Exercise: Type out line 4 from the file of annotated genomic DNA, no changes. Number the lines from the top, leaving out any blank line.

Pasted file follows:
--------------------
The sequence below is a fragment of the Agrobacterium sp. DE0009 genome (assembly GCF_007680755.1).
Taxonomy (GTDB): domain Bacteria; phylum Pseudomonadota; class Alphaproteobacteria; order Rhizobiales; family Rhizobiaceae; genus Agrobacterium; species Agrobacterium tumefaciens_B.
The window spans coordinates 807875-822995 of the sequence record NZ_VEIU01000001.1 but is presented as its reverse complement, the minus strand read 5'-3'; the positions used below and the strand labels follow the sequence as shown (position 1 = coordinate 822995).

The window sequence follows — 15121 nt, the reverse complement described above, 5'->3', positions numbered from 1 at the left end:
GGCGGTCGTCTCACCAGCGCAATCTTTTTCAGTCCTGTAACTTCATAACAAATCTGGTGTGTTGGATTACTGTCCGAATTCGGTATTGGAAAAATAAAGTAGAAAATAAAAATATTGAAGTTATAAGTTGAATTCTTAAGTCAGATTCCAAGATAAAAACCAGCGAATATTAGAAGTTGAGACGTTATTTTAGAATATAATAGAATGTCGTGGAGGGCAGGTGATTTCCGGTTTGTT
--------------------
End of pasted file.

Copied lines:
The window sequence follows — 15121 nt, the reverse complement described above, 5'->3', positions numbered from 1 at the left end: